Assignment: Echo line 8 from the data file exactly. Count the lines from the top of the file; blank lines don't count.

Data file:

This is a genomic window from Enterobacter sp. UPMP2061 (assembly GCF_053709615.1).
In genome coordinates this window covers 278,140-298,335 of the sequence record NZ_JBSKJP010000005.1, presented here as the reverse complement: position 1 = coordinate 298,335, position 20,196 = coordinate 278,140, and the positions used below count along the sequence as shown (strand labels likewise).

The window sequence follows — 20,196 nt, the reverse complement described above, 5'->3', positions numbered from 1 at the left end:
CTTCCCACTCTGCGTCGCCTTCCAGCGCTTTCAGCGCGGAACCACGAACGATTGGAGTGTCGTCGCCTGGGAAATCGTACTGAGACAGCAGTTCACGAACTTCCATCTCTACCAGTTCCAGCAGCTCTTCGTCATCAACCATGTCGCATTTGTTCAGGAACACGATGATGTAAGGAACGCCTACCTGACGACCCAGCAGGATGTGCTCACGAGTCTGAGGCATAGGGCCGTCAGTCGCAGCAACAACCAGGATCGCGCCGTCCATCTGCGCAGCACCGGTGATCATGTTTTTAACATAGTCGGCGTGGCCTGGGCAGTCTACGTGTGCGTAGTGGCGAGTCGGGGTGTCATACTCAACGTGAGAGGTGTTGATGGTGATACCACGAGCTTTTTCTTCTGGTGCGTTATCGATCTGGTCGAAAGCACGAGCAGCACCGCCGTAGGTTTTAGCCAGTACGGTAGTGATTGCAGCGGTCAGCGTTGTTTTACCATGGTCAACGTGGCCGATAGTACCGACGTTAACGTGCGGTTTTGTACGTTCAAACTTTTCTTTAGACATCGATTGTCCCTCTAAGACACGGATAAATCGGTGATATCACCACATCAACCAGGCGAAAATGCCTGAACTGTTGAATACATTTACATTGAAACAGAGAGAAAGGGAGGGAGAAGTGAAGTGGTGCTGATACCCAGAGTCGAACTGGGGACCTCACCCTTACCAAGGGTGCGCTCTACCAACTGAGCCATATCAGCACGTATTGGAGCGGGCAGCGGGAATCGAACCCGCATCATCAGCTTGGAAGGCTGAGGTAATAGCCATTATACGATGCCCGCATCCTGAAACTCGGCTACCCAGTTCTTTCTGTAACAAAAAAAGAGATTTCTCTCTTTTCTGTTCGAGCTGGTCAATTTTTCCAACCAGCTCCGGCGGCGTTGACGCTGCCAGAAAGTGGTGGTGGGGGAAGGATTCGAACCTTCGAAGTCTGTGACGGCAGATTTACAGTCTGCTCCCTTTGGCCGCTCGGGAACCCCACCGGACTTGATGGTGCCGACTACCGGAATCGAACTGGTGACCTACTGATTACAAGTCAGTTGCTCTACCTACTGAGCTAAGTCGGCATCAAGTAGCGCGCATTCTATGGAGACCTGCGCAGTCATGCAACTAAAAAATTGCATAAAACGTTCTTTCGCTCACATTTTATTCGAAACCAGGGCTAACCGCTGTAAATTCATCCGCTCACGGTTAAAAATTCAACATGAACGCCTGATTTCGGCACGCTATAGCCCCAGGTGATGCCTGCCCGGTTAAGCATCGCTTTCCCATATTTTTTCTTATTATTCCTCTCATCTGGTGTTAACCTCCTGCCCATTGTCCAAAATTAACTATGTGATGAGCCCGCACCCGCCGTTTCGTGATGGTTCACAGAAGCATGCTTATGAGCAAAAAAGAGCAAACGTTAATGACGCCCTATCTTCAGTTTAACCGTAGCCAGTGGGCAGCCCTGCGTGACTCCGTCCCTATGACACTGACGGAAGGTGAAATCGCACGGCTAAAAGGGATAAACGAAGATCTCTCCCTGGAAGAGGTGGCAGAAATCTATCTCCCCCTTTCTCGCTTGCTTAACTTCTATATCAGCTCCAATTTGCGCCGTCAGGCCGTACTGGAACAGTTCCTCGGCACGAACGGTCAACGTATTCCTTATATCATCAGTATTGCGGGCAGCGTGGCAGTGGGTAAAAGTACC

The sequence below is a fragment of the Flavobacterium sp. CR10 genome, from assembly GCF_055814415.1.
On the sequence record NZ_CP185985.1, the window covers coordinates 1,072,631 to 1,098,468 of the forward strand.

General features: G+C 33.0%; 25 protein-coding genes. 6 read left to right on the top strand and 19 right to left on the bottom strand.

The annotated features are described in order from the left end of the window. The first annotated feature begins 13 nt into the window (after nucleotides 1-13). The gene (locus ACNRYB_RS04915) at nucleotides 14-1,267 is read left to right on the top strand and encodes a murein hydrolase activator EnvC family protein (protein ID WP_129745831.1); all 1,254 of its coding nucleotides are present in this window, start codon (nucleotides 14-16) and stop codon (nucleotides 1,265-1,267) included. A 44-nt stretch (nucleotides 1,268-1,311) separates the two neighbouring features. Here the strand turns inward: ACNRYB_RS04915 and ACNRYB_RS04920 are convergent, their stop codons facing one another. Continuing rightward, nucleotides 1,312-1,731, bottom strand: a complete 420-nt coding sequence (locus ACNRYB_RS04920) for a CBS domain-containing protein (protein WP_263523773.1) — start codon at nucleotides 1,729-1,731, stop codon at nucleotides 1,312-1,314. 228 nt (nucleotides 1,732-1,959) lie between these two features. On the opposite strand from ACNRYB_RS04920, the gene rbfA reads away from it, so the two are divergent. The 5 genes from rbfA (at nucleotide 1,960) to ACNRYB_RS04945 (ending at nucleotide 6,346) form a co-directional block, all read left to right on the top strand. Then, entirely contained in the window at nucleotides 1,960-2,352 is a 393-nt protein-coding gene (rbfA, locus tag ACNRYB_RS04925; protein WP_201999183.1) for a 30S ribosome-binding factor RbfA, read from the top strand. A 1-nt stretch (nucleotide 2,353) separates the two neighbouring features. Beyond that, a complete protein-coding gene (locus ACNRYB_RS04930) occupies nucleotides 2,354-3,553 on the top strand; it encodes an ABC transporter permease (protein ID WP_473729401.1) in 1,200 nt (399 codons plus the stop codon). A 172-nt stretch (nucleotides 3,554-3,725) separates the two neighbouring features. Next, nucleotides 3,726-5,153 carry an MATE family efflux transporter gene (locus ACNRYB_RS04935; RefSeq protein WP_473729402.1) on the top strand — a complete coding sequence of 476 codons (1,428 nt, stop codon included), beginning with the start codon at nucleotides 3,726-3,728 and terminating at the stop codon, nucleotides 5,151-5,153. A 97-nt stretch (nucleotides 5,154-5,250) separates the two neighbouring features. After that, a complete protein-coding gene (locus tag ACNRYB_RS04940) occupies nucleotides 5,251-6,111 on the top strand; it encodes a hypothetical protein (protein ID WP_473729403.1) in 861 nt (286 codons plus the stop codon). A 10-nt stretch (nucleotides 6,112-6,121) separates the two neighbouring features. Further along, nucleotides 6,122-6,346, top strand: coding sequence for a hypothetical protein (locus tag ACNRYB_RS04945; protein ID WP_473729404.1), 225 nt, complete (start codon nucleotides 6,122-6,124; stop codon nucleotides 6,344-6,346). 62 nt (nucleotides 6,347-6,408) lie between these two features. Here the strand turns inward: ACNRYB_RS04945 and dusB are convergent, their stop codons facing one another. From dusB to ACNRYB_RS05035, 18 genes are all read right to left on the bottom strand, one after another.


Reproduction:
The annotated features are described in order from the left end of the window. The first annotated feature begins 13 nt into the window (after nucleotides 1-13). The gene (locus ACNRYB_RS04915) at nucleotides 14-1,267 is read left to right on the top strand and encodes a murein hydrolase activator EnvC family protein (protein ID WP_129745831.1); all 1,254 of its coding nucleotides are present in this window, start codon (nucleotides 14-16) and stop codon (nucleotides 1,265-1,267) included. A 44-nt stretch (nucleotides 1,268-1,311) separates the two neighbouring features. Here the strand turns inward: ACNRYB_RS04915 and ACNRYB_RS04920 are convergent, their stop codons facing one another. Continuing rightward, nucleotides 1,312-1,731, bottom strand: a complete 420-nt coding sequence (locus ACNRYB_RS04920) for a CBS domain-containing protein (protein WP_263523773.1) — start codon at nucleotides 1,729-1,731, stop codon at nucleotides 1,312-1,314. 228 nt (nucleotides 1,732-1,959) lie between these two features. On the opposite strand from ACNRYB_RS04920, the gene rbfA reads away from it, so the two are divergent. The 5 genes from rbfA (at nucleotide 1,960) to ACNRYB_RS04945 (ending at nucleotide 6,346) form a co-directional block, all read left to right on the top strand. Then, entirely contained in the window at nucleotides 1,960-2,352 is a 393-nt protein-coding gene (rbfA, locus tag ACNRYB_RS04925; protein WP_201999183.1) for a 30S ribosome-binding factor RbfA, read from the top strand. A 1-nt stretch (nucleotide 2,353) separates the two neighbouring features. Beyond that, a complete protein-coding gene (locus ACNRYB_RS04930) occupies nucleotides 2,354-3,553 on the top strand; it encodes an ABC transporter permease (protein ID WP_473729401.1) in 1,200 nt (399 codons plus the stop codon). A 172-nt stretch (nucleotides 3,554-3,725) separates the two neighbouring features. Next, nucleotides 3,726-5,153 carry an MATE family efflux transporter gene (locus ACNRYB_RS04935; RefSeq protein WP_473729402.1) on the top strand — a complete coding sequence of 476 codons (1,428 nt, stop codon included), beginning with the start codon at nucleotides 3,726-3,728 and terminating at the stop codon, nucleotides 5,151-5,153. A 97-nt stretch (nucleotides 5,154-5,250) separates the two neighbouring features. After that, a complete protein-coding gene (locus tag ACNRYB_RS04940) occupies nucleotides 5,251-6,111 on the top strand; it encodes a hypothetical protein (protein ID WP_473729403.1) in 861 nt (286 codons plus the stop codon). A 10-nt stretch (nucleotides 6,112-6,121) separates the two neighbouring features. Further along, nucleotides 6,122-6,346, top strand: coding sequence for a hypothetical protein (locus tag ACNRYB_RS04945; protein ID WP_473729404.1), 225 nt, complete (start codon nucleotides 6,122-6,124; stop codon nucleotides 6,344-6,346). 62 nt (nucleotides 6,347-6,408) lie between these two features. Here the strand turns inward: ACNRYB_RS04945 and dusB are convergent, their stop codons facing one another. From dusB to ACNRYB_RS05035, 18 genes are all read right to left on the bottom strand, one after another.